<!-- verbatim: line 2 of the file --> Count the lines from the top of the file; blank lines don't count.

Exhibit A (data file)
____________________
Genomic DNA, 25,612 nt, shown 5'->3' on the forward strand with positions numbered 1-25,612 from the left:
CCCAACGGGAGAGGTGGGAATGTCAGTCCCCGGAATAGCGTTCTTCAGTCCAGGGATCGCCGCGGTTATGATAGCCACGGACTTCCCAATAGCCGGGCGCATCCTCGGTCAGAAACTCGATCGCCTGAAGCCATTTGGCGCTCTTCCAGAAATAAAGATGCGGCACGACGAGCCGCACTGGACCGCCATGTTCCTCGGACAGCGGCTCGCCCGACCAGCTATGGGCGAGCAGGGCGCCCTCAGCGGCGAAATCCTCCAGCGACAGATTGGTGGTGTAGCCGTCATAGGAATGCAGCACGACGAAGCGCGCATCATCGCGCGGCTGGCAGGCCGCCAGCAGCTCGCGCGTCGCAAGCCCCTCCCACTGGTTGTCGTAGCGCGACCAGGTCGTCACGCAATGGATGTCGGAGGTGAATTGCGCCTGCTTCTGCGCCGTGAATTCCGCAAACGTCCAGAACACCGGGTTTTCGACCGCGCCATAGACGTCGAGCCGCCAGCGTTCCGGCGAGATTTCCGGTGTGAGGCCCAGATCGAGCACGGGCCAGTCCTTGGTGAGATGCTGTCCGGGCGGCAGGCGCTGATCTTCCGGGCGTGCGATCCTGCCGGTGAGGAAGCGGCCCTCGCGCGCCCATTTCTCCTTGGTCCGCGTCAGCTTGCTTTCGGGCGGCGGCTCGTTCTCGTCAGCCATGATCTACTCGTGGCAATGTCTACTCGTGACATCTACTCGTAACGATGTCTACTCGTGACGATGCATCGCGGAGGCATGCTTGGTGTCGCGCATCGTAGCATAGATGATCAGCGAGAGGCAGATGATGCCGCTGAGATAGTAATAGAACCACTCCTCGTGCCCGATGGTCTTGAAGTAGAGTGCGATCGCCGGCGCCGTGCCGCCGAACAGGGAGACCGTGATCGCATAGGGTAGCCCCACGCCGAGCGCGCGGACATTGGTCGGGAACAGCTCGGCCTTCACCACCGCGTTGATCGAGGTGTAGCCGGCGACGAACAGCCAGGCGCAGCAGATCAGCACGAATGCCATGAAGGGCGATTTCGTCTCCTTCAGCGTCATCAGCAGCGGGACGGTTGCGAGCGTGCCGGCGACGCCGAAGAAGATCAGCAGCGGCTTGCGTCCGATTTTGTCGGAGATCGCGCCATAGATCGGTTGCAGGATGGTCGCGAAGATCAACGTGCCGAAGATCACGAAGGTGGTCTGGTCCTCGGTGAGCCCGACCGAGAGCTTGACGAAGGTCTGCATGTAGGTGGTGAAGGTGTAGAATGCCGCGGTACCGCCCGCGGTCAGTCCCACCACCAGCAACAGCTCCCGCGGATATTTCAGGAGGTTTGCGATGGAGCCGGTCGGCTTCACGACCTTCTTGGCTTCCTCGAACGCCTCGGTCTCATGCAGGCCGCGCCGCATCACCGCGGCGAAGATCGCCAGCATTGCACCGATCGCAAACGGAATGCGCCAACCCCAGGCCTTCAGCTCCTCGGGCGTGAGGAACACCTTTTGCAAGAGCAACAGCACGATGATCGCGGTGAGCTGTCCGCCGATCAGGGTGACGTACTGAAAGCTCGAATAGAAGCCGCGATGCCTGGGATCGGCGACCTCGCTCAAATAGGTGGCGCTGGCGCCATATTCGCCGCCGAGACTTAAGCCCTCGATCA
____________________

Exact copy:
CCCAACGGGAGAGGTGGGAATGTCAGTCCCCGGAATAGCGTTCTTCAGTCCAGGGATCGCCGCGGTTATGATAGCCACGGACTTCCCAATAGCCGGGCGCATCCTCGGTCAGAAACTCGATCGCCTGAAGCCATTTGGCGCTCTTCCAGAAATAAAGATGCGGCACGACGAGCCGCACTGGACCGCCATGTTCCTCGGACAGCGGCTCGCCCGACCAGCTATGGGCGAGCAGGGCGCCCTCAGCGGCGAAATCCTCCAGCGACAGATTGGTGGTGTAGCCGTCATAGGAATGCAGCACGACGAAGCGCGCATCATCGCGCGGCTGGCAGGCCGCCAGCAGCTCGCGCGTCGCAAGCCCCTCCCACTGGTTGTCGTAGCGCGACCAGGTCGTCACGCAATGGATGTCGGAGGTGAATTGCGCCTGCTTCTGCGCCGTGAATTCCGCAAACGTCCAGAACACCGGGTTTTCGACCGCGCCATAGACGTCGAGCCGCCAGCGTTCCGGCGAGATTTCCGGTGTGAGGCCCAGATCGAGCACGGGCCAGTCCTTGGTGAGATGCTGTCCGGGCGGCAGGCGCTGATCTTCCGGGCGTGCGATCCTGCCGGTGAGGAAGCGGCCCTCGCGCGCCCATTTCTCCTTGGTCCGCGTCAGCTTGCTTTCGGGCGGCGGCTCGTTCTCGTCAGCCATGATCTACTCGTGGCAATGTCTACTCGTGACATCTACTCGTAACGATGTCTACTCGTGACGATGCATCGCGGAGGCATGCTTGGTGTCGCGCATCGTAGCATAGATGATCAGCGAGAGGCAGATGATGCCGCTGAGATAGTAATAGAACCACTCCTCGTGCCCGATGGTCTTGAAGTAGAGTGCGATCGCCGGCGCCGTGCCGCCGAACAGGGAGACCGTGATCGCATAGGGTAGCCCCACGCCGAGCGCGCGGACATTGGTCGGGAACAGCTCGGCCTTCACCACCGCGTTGATCGAGGTGTAGCCGGCGACGAACAGCCAGGCGCAGCAGATCAGCACGAATGCCATGAAGGGCGATTTCGTCTCCTTCAGCGTCATCAGCAGCGGGACGGTTGCGAGCGTGCCGGCGACGCCGAAGAAGATCAGCAGCGGCTTGCGTCCGATTTTGTCGGAGATCGCGCCATAGATCGGTTGCAGGATGGTCGCGAAGATCAACGTGCCGAAGATCACGAAGGTGGTCTGGTCCTCGGTGAGCCCGACCGAGAGCTTGACGAAGGTCTGCATGTAGGTGGTGAAGGTGTAGAATGCCGCGGTACCGCCCGCGGTCAGTCCCACCACCAGCAACAGCTCCCGCGGATATTTCAGGAGGTTTGCGATGGAGCCGGTCGGCTTCACGACCTTCTTGGCTTCCTCGAACGCCTCGGTCTCATGCAGGCCGCGCCGCATCACCGCGGCGAAGATCGCCAGCATTGCACCGATCGCAAACGGAATGCGCCAACCCCAGGCCTTCAGCTCCTCGGGCGTGAGGAACACCTTTTGCAAGAGCAACAGCACGATGATCGCGGTGAGCTGTCCGCCGATCAGGGTGACGTACTGAAAGCTCGAATAGAAGCCGCGATGCCTGGGATCGGCGACCTCGCTCAAATAGGTGGCGCTGGCGCCATATTCGCCGCCGAGACTTAAGCCCTCGATCA